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HomeNewsWest Coast Olefins Pineview project defeated by the Regional District

West Coast Olefins Pineview project defeated by the Regional District

RDFFG office in Prince George, Nov.18th meeting (Photo by Brody Langager, MyPGNow)

The Regional District of Fraser Fort George brought back the discussion on whether the Natural Gas Extraction Plant slated for the Pineview area should go to the Agricultural Land Commission (ALC).

Jim Martin, the Chief Administrative Officer, said in a statement that in his time with the Regional District he’s never experienced the outcome that was had on November 18th when the district came to a stalemate on whether the West Coast Olefins (WCOL) project should go to the next step.

It was not a stalemate this time around, as the project was defeated with 5 for it, and 9 against it.

Those for:

  • Lyn Hall
  • Kyle Sampson
  • Terri McConnachie
  • Warren Wilson
  • Allan Frederick

Those against:

  • Art Kaehn
  • Joan Atkinson
  • Owen Torgerson
  • Danielle Alan
  • Lara Beckett
  • Kevin Dunphy
  • Bill Empey
  • Terry Burgess
  • Murry Krause

Martin also said they received a letter from WCOL’s lawyer suggesting that the stalemate should have pushed through the application.

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“Their legal council suggest that based on the tie vote on the resolution at the last meeting to allow the application to advance, that the application should be forwarded to the ALC, since in the lawyer’s opinion there was no clear outcome for or against.”

Martin added that they disagreed, and that the decision would be put to another vote.

It was also brought up multiple times in the discussion that there was a lot of bullying and harassment from people sending in voicemails and messages regarding the District’s decision.

“I recognize that they were genuine and impassioned appeals. I was however appalled by some of the bullying and threatening language in some of these letters,” said Director Lara Beckett.

Directors Kyle Sampson and Lyn Hall also talked about the letters they received.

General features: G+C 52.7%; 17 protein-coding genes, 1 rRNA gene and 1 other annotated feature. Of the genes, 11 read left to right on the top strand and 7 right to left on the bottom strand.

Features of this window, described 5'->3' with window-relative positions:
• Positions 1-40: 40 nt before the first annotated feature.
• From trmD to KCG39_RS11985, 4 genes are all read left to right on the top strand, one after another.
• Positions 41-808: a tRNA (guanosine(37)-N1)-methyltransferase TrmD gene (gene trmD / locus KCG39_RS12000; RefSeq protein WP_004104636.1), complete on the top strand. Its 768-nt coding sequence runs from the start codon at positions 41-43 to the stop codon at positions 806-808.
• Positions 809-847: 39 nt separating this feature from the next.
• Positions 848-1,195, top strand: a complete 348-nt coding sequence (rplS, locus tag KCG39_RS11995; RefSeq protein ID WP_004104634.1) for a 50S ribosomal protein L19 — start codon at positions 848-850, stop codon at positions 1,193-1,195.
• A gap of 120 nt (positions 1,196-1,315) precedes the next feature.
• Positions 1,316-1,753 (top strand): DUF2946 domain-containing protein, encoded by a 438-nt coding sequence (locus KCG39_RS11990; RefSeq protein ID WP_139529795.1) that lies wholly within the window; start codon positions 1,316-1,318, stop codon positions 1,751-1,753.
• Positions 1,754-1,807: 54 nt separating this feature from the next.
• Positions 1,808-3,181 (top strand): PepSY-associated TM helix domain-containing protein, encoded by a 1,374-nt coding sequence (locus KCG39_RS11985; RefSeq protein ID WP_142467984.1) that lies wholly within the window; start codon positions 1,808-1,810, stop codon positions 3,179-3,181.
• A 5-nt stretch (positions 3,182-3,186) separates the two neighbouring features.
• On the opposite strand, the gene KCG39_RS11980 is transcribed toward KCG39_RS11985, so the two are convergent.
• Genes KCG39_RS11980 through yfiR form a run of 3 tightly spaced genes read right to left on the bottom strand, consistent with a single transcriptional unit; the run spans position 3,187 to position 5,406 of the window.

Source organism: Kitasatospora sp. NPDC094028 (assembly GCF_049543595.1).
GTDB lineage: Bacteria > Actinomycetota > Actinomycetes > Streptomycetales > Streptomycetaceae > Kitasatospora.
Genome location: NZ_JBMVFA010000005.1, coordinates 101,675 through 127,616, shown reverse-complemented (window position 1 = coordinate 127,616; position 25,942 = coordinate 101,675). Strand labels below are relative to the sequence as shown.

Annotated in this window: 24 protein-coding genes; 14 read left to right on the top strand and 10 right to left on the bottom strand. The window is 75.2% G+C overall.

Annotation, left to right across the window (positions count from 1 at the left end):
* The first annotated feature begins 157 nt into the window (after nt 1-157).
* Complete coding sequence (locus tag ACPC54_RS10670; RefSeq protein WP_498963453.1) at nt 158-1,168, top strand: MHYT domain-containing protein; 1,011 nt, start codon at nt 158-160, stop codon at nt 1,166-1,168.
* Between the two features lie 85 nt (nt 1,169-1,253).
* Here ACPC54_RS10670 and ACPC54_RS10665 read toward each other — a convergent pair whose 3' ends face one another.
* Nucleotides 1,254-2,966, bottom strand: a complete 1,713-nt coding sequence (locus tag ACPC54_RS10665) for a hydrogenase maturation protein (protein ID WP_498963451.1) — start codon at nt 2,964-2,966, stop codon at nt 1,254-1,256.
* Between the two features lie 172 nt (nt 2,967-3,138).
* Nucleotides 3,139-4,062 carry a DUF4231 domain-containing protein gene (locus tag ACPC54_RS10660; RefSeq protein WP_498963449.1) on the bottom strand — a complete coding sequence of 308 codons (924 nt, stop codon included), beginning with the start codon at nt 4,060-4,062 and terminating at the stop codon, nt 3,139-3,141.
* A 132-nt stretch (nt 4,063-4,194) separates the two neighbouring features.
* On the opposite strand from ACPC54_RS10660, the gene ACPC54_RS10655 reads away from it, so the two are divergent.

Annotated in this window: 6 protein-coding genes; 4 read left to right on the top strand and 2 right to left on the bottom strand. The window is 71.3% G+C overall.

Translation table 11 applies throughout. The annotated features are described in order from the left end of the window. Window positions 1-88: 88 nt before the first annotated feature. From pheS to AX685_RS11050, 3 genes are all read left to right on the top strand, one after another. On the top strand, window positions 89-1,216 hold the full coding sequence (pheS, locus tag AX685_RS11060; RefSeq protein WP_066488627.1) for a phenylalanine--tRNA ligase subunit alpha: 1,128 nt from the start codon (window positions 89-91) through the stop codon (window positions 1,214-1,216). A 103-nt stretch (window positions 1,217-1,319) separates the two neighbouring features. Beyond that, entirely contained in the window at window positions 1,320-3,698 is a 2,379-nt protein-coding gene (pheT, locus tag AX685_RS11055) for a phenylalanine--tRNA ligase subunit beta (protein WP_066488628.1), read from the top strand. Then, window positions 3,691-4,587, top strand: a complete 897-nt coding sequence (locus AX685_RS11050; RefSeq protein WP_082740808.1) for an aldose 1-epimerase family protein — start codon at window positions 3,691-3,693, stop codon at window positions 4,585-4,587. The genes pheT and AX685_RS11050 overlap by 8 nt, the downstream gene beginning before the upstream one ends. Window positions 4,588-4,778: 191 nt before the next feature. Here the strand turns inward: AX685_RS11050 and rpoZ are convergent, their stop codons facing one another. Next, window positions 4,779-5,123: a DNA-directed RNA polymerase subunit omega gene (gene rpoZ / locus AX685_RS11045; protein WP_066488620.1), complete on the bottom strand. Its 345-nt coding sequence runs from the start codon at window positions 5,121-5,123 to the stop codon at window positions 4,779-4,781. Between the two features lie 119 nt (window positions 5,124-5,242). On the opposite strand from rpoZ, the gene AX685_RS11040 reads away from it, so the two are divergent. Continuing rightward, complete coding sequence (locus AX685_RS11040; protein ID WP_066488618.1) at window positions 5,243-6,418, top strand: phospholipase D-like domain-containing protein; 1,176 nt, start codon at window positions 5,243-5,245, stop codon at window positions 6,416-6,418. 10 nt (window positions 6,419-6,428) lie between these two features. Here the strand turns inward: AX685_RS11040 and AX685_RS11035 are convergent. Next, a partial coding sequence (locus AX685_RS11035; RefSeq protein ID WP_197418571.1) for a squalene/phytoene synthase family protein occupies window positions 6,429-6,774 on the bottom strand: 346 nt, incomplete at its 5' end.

“It’s wrong, that’s not right. And just because you can hide behind a keyboard, especially those who submitted anonymous ones or left me voicemails from a blocked number. You know what, grow up, that’s not public discourse and I won’t engage in that,” said Sampson.

All the Directors in favour of pushing the project on to the next step of delegation said that they weren’t necessarily in favour of the Natural Gas Extraction Plant, but wanted to give due process.

“This is not a vote on whether we like Ken James, or the applicant I should say. This is a vote on the merit of the project, and whether or not we want to see more information come forward on that,” said Sampson.

Those in opposition made it clear that there were other places for the project to go.

“It shouldn’t go to the land commission, it should be killed in it’s track, and the proponent could go look at all those industrial areas that we have. Some of them are right near the pipeline, one I can think of specifically crosses the pipeline,” said Director Terry Burgess.

It was also brought up that the Lheidli T’enneh made it clear that they disapproved of the project, and many others saw issues with the application as well.

The property in Pineview is currently zoned as Rural 3, meaning it’s open to be used for things like homes, agriculture, forestry, or open space recreation.

The Prince George Farmer’s Institute mentioned that the application may set a concerning precedent for using Agricultural Land Reserve (ALR) land for non agriculture use.

The Prince George Cattleman’s Association said that the proposed site is too close to the Pineview area, and suggested the project go to areas north of Prince George that would not affect the airshed.

Ministry of Agriculture gave notes saying that there are no plans in the proposal for buffering or edge planning to mitigate potential noise, odour, and dust that could impede the surrounding agricultural areas.

Melanie Perrin, Manager of Public Safety Operations said that the Pineview Volunteer Fire Department may not be equipped to handle any hazardous situations that could come from the potential development.

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